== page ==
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27 November 2013 12:59 pm ,
Vol. 342 ,
The new head of the National Center for Science Education promises to "fight the good fight" against attacks on...
Analyses of the H7N9 strains isolated from four new cases show that the virus is evolving rapidly, heightening anxiety...
In 2009, Jack Szostak shared a Nobel Prize for his part in discovering the role of telomeres, the end bits of...
Science has exposed a thriving academic black market in China involving shady agencies, corrupt scientists, and...
Paper-selling agencies flourish in the aura of reputable businesses. For some scientists, it may be difficult to tell...
Data collected by satellites and floating probes have chronicled a 2-decade rise in the temperature and thickness of a...
Cholesterol, the artery-clogging molecule that contributes to cardiovascular disease, has another nasty trick up its...
Until recently, the Defense Advanced Research Projects Agency (DARPA) kept its plans for its $70 million portion of the...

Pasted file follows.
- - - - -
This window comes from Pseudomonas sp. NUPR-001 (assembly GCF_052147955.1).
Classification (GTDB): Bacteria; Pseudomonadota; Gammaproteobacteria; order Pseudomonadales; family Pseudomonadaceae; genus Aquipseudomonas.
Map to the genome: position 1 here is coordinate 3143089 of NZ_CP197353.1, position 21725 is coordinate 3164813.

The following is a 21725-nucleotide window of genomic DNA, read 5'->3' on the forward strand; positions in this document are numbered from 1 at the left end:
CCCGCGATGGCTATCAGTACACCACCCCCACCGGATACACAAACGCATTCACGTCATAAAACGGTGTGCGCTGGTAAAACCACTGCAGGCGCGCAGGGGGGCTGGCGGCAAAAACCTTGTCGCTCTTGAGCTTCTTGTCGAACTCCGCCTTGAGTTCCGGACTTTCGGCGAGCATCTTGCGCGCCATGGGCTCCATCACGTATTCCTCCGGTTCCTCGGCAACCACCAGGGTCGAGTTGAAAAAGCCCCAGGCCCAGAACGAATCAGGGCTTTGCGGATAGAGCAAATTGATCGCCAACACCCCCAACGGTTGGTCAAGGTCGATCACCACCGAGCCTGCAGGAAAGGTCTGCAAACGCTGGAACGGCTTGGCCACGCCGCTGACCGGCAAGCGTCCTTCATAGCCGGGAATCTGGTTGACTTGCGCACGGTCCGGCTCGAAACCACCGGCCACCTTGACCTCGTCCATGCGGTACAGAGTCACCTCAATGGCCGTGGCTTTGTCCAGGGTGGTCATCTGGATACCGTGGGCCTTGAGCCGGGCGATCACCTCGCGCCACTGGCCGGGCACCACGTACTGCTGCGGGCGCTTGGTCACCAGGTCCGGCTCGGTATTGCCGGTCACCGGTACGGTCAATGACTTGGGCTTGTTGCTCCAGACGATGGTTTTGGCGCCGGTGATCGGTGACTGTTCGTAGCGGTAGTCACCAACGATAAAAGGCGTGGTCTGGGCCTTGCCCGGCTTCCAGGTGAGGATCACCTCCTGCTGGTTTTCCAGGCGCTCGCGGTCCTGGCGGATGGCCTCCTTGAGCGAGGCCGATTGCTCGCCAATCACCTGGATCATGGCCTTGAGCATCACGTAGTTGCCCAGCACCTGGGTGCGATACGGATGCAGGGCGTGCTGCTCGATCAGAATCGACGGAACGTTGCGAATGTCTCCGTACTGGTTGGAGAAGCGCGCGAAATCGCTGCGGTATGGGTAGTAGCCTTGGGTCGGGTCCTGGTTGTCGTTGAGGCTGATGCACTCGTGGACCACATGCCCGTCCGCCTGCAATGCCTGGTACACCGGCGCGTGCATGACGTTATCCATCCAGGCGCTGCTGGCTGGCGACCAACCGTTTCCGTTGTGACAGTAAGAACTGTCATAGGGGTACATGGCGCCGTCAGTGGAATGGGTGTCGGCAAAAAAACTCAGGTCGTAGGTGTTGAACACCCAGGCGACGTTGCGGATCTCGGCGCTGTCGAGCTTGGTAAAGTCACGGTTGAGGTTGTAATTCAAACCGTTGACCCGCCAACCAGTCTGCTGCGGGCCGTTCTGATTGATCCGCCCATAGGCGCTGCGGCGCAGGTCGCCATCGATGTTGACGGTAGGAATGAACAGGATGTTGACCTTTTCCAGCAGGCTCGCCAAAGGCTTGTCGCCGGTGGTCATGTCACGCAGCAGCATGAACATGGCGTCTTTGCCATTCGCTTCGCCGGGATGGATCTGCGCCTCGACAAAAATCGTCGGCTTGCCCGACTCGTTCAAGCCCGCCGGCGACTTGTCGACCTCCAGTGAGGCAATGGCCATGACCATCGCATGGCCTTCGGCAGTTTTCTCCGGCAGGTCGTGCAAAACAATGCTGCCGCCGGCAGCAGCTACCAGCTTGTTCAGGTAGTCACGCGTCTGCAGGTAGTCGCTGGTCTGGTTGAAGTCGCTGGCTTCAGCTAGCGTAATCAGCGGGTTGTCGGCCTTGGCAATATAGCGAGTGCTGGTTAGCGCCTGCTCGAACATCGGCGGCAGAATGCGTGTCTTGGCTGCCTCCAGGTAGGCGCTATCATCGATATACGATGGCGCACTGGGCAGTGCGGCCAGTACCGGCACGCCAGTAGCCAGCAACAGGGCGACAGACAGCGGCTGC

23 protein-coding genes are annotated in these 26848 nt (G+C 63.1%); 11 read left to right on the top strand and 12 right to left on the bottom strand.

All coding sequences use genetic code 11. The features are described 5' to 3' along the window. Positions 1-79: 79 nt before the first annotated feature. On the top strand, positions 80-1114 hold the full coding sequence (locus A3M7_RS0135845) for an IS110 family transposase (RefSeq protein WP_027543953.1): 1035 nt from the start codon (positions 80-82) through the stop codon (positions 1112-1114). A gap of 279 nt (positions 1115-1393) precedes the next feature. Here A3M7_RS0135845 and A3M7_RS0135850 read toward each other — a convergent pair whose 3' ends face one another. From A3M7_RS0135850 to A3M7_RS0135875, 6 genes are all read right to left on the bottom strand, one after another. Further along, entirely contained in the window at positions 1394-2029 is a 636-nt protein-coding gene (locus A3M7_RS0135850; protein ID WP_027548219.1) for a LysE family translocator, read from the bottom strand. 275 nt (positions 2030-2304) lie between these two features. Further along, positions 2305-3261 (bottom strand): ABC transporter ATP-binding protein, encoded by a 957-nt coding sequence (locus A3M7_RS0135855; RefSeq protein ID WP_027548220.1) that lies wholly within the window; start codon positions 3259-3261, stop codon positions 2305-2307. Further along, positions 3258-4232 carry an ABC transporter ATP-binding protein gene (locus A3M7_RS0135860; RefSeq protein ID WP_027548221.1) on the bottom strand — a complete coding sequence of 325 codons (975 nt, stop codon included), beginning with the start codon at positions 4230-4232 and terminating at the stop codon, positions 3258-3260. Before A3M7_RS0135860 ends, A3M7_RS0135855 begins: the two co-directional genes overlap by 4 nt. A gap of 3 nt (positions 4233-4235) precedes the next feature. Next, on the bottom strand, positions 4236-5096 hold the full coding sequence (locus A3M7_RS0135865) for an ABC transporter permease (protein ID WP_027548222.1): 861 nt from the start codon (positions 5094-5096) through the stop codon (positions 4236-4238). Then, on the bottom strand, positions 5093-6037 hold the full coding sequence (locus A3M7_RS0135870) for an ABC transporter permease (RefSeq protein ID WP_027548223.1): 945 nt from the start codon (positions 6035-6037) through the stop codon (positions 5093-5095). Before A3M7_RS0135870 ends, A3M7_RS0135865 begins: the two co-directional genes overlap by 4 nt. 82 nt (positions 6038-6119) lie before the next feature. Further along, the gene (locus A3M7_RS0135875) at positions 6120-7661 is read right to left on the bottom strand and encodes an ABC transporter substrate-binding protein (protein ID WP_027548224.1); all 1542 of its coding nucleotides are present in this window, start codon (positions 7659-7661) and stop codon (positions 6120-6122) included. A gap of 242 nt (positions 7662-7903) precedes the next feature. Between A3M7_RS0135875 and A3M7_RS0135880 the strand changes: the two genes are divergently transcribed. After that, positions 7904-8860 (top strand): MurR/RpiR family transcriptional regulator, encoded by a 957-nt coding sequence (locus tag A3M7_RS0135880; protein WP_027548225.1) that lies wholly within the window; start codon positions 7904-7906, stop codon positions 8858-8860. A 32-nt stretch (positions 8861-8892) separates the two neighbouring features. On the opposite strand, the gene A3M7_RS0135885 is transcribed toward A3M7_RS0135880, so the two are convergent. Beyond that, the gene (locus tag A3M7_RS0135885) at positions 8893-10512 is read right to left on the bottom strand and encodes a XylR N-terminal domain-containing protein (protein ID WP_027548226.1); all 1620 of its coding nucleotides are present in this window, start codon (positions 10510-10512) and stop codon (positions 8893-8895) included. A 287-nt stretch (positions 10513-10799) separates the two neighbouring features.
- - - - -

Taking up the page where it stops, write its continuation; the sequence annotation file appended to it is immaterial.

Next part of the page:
- 27 November 2013 12:59 pm , Vol. 342 , #6162
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Trapped by Lasers
6 January 1999 8:00 pm
The first scientist to use lasers to trap tiny spheres published his groundbreaking study 27 years ago this month. His research led to the development of "optical tweezers," laser-based devices that can manipulate small particles and detect the forces of single molecules, and to Nobel Prize-winning work on using lasers to trap atoms.
Physicist Arthur Ashkin of the Bell Telephone Laboratories in Holmdel, New Jersey, shot a laser beam through a container of water filled with microscopic latex spheres. He found that the spheres were drawn from the edge of the beam toward its center, then were pushed in the direction of the beam's moving photons by so-called radiation pressure. Pointing two laser beams at each other created a stable trap for the spheres, he reported in the 26 January 1970 issue of Physical Review Letters.
"Art had a huge influence on both the field of optical tweezers and atom trapping," says William Phillips, a physicist at the National Institute of Standards and Technology in Gaithersburg, Maryland. Optical tweezers use a tightly focused laser to manipulate microscopic particles. They can gauge the delicate forces of single molecules on a particle based on its slight displacement from the laser's focus. For example, in the past decade researchers used optical tweezers to measure the push and pull between two molecules involved in muscle contraction: myosin and actin. As for atom trapping and cooling, says Phillips, who won a share of the Nobel Prize in physics last year for this kind of work, Ashkin had "a lot of the key ideas."